She’s a Greek letter and a television dynamo, a nature name and a musical one, too.
Thanks to Night for suggesting Delta as our Baby Name of the Day.
If you know your Greek alphabet, you can rattle off alpha, beta, gamma, delta. It’s the fourth letter, equivalent to our letter D, derived from a Phoenician word. If Jay and Kay, Dee and Bea can be names, why not Delta?
But there’s much more to Delta than just the alphabet.
First, the nature name link: the ancient historian Herodotus used the term to describe the mouth of the Nile River, and eventually the term was applied to other river mouths.
From the Nile to the Mississippi, the Mississippi River Delta forms as the river approaches the Gulf of Mexico. But that’s not the famous Mississippi Delta. The famous Delta isn’t a Delta at all, but an alluvial plain between the Mississippi and Yazoo rivers.
And now the nature name link leads us to the musical connection.
Blues and jazz both trace their roots to the Mississippi River Delta, as does rock and roll. It’s a desperately poor area, once dominated by cotton plantations. Post-Civil War, many of the African American families became sharecroppers, an economic arrangement that offered little hope of advancement. No wonder the Delta gets credit for musicians like Blues legend Muddy Waters, born McKinley Morganfield outside of Clarksdale, Mississippi.
Other references take Delta into given name territory:
- You might remember the song “Delta Lady,” written by Leon Russell for Rita Coolidge, best known for racking up Grammy awards and hits in the 1970s and 80s, on the country music and pop charts, too.
- As for women who have actually worn the name, there’s another singer. This time, she’s Australian. Delta Goodrem has appeared on soap Neighbors while scoring hit singles and successful albums. She’s now a coach on The Voice Australia.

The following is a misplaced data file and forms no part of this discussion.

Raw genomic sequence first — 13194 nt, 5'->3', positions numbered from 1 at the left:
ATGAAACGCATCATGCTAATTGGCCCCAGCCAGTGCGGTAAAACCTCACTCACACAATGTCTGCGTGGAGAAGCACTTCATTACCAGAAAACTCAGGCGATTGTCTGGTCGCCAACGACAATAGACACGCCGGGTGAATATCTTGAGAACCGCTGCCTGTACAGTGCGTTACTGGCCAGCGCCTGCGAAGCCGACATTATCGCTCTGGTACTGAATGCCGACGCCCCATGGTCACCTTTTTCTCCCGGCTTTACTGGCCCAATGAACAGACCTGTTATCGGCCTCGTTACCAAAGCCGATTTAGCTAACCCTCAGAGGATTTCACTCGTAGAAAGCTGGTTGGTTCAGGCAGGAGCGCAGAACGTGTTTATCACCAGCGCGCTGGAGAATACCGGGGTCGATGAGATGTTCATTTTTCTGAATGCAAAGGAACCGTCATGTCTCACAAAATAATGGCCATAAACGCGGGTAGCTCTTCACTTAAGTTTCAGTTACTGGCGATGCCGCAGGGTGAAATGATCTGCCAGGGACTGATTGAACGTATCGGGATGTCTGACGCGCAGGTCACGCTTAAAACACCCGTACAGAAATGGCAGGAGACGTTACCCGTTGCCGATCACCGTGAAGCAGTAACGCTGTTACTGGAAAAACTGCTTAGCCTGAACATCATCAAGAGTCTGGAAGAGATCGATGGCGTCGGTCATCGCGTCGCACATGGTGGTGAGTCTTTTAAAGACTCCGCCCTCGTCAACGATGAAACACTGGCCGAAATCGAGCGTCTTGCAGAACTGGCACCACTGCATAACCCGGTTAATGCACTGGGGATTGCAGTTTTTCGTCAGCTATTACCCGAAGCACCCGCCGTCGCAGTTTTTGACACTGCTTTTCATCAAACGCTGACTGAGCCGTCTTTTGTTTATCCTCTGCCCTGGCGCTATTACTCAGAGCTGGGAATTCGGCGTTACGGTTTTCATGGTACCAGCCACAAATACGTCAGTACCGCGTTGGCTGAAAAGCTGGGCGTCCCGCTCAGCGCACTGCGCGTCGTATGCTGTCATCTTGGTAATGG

- Long before Delta Goodrem came Delta Burke, Suzanne Sugarbaker on the 1980s smash hit Designing Women. She’s had a long career since the television series’ heyday, but Delta still conjures up images of an aging Southern belle and former beauty queen.
- Lastly, there’s a Tanya Tucker song called “Delta Dawn” and countless musical references, too.
All of this puts Delta squarely into given name territory. Delta charted in the US Top 1000 most years from 1880 through 1918, and again a few times into the 1930s. But today she’s slipping away. Part of it may be that the current generation of parents thinks of Delta as too linked to the 80s sitcom. But there are other references, too.
- Delta Air Lines – headquartered in Georgia – makes this name a no-go for frequent fliers.
- Sororities and fraternities use the Greek letter, including Delta Delta Delta.
- It’s a fitting name for a steamboat, too – like the one pictured above.
- In scientific notation, the letter delta is used to signify change. This might restore some of the name’s appeal, putting her in the same camp as Destiny.
- Then there’s the association with Anais Nin’s Delta of Venice, a collection of literary erotica published posthumously in 1978.
On balance, Delta feels quirky and Southern – a vintage gem from a time gone by. She’s not without possibility circa 2012, especially if your tastes run to hipster picks like Opal and Rufus.
milly mary jane says
in australia there is a singer named Delta Goodrem she is quite well known and is a judge on our version of the voice
While I adore Rufus, my girls favorites tend to be more refined: a sister for Rufus would be Aurelia or Daphne. Delta makes me sing too, but I find I don’t dislike her despite the song. I’d much rather meet a tiny Delta than yet another Madison or Isabella! Delta feels refreshingly sweet and I adore some of the assocations. Delta gets an enthusiastic “Huzzah!” from me. 😀
As an alum of Delta Zeta, the Greek letter is forefront in my mind, closely followed by Delta Airlines. I’d much rather see Della.
I have a soft spot for Delta, I definitely think of Southern Belles.
C in DC says
I saw the post title and started humming “Delta Dawn”. If I could get rid of the earworm, I’d like it as a name. As it is, I prefer Delia or Della.
I think also of the character Delta from the comic strip Luann. She’s smart, conscientious and battled cancer many, many years ago (while in high school, no less). She’s just a weekly comic strip member, but she’s pretty admirable too.